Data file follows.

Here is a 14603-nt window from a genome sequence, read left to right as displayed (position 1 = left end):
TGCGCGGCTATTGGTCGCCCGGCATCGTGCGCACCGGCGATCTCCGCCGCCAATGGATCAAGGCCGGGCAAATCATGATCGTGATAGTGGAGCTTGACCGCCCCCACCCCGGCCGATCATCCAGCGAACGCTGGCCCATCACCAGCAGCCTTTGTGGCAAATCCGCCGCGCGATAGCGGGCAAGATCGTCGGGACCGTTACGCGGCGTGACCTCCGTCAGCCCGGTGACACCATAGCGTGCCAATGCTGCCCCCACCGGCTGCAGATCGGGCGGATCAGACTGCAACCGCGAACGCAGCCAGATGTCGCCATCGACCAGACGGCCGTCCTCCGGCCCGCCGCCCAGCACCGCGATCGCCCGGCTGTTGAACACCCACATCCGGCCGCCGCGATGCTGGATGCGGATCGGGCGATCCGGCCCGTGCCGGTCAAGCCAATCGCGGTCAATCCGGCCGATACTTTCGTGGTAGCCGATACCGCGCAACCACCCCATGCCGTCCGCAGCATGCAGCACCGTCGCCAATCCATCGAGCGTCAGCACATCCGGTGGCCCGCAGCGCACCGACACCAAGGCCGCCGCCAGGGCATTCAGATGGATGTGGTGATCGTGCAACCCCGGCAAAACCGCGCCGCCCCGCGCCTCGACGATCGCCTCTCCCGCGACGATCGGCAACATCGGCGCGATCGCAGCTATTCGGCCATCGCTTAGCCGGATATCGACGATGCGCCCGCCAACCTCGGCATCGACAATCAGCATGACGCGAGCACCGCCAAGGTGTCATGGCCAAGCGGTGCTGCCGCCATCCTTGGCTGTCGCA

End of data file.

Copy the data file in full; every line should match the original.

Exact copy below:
Here is a 14603-nt window from a genome sequence, read left to right as displayed (position 1 = left end):
TGCGCGGCTATTGGTCGCCCGGCATCGTGCGCACCGGCGATCTCCGCCGCCAATGGATCAAGGCCGGGCAAATCATGATCGTGATAGTGGAGCTTGACCGCCCCCACCCCGGCCGATCATCCAGCGAACGCTGGCCCATCACCAGCAGCCTTTGTGGCAAATCCGCCGCGCGATAGCGGGCAAGATCGTCGGGACCGTTACGCGGCGTGACCTCCGTCAGCCCGGTGACACCATAGCGTGCCAATGCTGCCCCCACCGGCTGCAGATCGGGCGGATCAGACTGCAACCGCGAACGCAGCCAGATGTCGCCATCGACCAGACGGCCGTCCTCCGGCCCGCCGCCCAGCACCGCGATCGCCCGGCTGTTGAACACCCACATCCGGCCGCCGCGATGCTGGATGCGGATCGGGCGATCCGGCCCGTGCCGGTCAAGCCAATCGCGGTCAATCCGGCCGATACTTTCGTGGTAGCCGATACCGCGCAACCACCCCATGCCGTCCGCAGCATGCAGCACCGTCGCCAATCCATCGAGCGTCAGCACATCCGGTGGCCCGCAGCGCACCGACACCAAGGCCGCCGCCAGGGCATTCAGATGGATGTGGTGATCGTGCAACCCCGGCAAAACCGCGCCGCCCCGCGCCTCGACGATCGCCTCTCCCGCGACGATCGGCAACATCGGCGCGATCGCAGCTATTCGGCCATCGCTTAGCCGGATATCGACGATGCGCCCGCCAACCTCGGCATCGACAATCAGCATGACGCGAGCACCGCCAAGGTGTCATGGCCAAGCGGTGCTGCCGCCATCCTTGGCTGTCGCA